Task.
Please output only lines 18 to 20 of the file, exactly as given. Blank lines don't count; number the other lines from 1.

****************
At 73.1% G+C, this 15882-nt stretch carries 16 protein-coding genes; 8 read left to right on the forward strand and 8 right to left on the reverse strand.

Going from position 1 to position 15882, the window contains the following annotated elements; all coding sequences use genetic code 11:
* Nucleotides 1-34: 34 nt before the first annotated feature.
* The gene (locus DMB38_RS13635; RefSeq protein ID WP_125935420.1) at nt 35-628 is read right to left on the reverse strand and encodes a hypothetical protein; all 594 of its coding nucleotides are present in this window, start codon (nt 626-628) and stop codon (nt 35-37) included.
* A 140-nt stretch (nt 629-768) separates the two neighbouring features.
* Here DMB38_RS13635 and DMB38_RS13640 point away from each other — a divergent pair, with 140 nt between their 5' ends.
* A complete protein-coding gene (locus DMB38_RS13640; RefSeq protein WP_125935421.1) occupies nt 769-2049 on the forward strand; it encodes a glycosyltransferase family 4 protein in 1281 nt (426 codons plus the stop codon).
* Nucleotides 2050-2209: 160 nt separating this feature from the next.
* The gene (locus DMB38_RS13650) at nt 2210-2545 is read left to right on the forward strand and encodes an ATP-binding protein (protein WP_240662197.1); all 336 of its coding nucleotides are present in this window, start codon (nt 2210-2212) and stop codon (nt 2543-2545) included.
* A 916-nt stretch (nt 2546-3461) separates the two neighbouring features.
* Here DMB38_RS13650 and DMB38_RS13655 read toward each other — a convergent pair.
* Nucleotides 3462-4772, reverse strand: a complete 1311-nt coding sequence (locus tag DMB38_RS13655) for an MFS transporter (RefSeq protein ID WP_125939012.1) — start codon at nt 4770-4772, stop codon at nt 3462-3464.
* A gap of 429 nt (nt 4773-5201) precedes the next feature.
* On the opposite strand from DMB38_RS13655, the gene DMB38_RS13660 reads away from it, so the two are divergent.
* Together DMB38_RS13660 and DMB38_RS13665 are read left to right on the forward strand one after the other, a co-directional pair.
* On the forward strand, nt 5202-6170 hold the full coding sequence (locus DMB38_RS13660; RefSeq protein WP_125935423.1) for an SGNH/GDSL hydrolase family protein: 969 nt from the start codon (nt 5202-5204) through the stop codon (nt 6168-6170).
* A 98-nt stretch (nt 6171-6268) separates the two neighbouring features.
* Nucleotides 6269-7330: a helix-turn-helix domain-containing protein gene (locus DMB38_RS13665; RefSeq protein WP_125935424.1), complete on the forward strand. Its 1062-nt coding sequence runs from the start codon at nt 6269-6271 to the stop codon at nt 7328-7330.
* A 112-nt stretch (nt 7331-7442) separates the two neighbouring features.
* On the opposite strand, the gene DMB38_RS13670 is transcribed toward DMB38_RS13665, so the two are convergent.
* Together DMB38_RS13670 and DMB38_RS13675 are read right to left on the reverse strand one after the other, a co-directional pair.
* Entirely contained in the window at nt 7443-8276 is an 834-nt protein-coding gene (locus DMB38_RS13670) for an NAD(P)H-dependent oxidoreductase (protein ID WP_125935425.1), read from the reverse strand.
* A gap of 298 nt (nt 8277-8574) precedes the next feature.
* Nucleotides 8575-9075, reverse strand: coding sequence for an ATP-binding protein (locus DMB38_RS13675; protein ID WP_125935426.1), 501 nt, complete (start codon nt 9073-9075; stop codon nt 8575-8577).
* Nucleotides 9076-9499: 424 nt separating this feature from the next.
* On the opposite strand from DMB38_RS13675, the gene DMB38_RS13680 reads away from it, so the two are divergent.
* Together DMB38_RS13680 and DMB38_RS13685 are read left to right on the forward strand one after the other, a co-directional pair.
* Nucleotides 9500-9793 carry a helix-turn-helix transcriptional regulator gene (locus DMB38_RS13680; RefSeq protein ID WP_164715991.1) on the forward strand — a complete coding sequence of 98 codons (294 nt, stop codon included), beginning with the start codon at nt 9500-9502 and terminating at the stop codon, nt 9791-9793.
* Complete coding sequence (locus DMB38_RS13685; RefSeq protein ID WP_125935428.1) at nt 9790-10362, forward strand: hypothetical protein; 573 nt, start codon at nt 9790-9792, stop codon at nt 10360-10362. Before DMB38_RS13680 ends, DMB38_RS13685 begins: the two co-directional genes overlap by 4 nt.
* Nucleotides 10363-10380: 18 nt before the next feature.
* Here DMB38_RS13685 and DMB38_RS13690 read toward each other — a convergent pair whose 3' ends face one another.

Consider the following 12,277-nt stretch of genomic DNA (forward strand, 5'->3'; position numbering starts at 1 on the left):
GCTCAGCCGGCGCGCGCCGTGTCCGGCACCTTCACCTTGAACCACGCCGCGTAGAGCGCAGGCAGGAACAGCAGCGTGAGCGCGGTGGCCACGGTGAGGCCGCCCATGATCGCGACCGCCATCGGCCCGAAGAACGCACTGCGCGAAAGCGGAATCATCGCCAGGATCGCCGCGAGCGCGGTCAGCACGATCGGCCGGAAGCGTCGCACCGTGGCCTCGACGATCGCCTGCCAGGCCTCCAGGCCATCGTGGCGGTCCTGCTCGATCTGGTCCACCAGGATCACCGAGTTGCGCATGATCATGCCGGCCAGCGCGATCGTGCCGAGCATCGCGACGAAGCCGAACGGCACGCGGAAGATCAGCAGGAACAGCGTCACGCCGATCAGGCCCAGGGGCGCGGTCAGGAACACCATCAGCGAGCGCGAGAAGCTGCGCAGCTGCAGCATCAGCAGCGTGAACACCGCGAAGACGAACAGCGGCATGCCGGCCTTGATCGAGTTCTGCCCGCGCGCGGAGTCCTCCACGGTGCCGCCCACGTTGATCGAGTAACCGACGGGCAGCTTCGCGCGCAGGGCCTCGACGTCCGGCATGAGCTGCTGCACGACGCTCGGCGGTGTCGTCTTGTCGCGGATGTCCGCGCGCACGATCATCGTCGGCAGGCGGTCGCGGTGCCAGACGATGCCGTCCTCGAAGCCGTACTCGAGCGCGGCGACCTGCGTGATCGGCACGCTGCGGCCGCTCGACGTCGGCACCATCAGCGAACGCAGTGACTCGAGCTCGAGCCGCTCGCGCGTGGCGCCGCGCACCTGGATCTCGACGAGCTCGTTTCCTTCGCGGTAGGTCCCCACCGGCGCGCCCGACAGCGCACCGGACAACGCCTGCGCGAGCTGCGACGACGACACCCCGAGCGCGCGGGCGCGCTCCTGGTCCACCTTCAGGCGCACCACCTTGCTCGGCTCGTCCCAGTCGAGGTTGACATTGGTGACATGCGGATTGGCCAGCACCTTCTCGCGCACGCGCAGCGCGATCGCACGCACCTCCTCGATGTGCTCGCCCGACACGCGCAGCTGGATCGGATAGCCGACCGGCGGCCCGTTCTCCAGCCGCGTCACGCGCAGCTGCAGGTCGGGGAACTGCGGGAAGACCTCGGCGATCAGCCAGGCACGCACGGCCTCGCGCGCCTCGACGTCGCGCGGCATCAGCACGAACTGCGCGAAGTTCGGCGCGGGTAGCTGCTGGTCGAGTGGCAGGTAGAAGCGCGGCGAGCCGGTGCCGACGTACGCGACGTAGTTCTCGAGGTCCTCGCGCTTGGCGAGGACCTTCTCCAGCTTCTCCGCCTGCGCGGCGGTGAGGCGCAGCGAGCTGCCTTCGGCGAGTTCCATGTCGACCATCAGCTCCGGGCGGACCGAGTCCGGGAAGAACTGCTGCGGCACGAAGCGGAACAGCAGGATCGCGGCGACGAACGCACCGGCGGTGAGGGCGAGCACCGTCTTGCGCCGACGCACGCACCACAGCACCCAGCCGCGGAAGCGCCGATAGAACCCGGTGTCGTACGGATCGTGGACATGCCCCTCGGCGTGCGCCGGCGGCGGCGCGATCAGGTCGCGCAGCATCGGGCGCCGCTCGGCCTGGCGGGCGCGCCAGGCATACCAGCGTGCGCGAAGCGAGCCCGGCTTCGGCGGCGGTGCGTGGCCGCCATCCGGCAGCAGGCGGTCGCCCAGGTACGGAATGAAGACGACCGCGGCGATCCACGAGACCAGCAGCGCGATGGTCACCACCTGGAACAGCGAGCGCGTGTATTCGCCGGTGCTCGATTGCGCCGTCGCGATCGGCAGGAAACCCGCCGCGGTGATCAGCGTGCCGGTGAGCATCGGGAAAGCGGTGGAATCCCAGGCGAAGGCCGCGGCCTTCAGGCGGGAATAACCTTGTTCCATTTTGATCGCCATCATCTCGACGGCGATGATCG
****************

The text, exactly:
* Nucleotides 6269-7330: a helix-turn-helix domain-containing protein gene (locus DMB38_RS13665; RefSeq protein WP_125935424.1), complete on the forward strand. Its 1062-nt coding sequence runs from the start codon at nt 6269-6271 to the stop codon at nt 7328-7330.
* A 112-nt stretch (nt 7331-7442) separates the two neighbouring features.
* On the opposite strand, the gene DMB38_RS13670 is transcribed toward DMB38_RS13665, so the two are convergent.